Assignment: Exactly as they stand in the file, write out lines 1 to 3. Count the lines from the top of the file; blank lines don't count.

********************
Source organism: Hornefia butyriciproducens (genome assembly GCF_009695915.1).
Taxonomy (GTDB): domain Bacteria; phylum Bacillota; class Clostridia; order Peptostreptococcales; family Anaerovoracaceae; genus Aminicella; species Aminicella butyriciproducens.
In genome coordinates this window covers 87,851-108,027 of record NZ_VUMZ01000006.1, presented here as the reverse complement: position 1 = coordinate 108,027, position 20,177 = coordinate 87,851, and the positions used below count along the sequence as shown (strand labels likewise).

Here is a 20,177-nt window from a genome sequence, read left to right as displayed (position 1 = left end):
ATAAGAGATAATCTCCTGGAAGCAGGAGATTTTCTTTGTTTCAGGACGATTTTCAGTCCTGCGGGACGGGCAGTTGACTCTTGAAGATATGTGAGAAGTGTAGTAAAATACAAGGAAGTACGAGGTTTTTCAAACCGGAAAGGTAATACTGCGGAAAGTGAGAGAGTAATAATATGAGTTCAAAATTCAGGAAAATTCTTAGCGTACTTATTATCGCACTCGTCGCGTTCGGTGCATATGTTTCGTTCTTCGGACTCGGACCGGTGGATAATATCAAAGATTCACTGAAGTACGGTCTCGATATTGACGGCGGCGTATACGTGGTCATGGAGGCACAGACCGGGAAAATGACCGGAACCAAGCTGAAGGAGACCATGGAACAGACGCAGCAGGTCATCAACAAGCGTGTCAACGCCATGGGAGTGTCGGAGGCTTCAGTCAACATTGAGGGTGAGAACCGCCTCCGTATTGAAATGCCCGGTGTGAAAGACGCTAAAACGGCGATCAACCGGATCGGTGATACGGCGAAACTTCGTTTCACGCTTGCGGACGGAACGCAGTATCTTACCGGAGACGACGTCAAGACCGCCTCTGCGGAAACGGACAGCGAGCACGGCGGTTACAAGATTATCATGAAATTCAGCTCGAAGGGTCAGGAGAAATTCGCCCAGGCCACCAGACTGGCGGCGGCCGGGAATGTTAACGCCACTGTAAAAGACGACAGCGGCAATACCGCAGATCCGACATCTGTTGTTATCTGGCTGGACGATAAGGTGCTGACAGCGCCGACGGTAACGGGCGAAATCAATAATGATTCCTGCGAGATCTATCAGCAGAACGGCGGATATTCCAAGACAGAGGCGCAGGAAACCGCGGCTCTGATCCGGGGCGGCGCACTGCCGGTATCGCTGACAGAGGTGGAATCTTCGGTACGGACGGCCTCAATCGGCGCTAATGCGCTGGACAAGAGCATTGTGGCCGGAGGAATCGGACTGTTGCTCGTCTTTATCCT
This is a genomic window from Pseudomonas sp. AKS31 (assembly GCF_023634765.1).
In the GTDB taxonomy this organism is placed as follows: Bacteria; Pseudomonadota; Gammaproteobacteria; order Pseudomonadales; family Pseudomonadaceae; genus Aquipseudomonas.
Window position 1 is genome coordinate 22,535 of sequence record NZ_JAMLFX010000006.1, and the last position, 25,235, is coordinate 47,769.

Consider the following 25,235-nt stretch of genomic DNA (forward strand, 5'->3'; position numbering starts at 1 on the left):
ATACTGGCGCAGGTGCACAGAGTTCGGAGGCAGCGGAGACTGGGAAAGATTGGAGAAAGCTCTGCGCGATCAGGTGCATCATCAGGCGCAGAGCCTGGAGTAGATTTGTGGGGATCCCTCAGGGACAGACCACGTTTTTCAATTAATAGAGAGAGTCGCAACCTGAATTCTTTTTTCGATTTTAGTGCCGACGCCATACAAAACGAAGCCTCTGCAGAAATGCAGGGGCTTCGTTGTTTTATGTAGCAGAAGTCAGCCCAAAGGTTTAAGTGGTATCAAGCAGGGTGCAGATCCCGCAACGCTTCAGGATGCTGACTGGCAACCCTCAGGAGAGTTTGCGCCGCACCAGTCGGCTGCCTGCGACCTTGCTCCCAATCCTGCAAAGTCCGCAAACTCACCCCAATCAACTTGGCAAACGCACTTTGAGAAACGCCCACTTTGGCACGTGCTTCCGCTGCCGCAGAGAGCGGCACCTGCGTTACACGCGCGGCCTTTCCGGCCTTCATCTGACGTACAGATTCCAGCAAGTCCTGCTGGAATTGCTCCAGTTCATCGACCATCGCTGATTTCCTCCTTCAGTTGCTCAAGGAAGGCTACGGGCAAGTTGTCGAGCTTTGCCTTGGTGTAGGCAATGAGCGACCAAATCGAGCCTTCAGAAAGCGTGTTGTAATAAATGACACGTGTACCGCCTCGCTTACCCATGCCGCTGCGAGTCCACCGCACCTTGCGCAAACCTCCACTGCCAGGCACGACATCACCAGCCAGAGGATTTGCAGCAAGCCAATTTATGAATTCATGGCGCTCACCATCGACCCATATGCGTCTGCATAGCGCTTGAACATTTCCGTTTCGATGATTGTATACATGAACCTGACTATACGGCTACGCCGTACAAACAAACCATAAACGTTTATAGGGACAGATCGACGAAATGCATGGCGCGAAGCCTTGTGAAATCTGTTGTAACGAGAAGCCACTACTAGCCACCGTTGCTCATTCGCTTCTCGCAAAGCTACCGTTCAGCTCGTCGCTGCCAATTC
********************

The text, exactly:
Source organism: Hornefia butyriciproducens (genome assembly GCF_009695915.1).
Taxonomy (GTDB): domain Bacteria; phylum Bacillota; class Clostridia; order Peptostreptococcales; family Anaerovoracaceae; genus Aminicella; species Aminicella butyriciproducens.
In genome coordinates this window covers 87,851-108,027 of record NZ_VUMZ01000006.1, presented here as the reverse complement: position 1 = coordinate 108,027, position 20,177 = coordinate 87,851, and the positions used below count along the sequence as shown (strand labels likewise).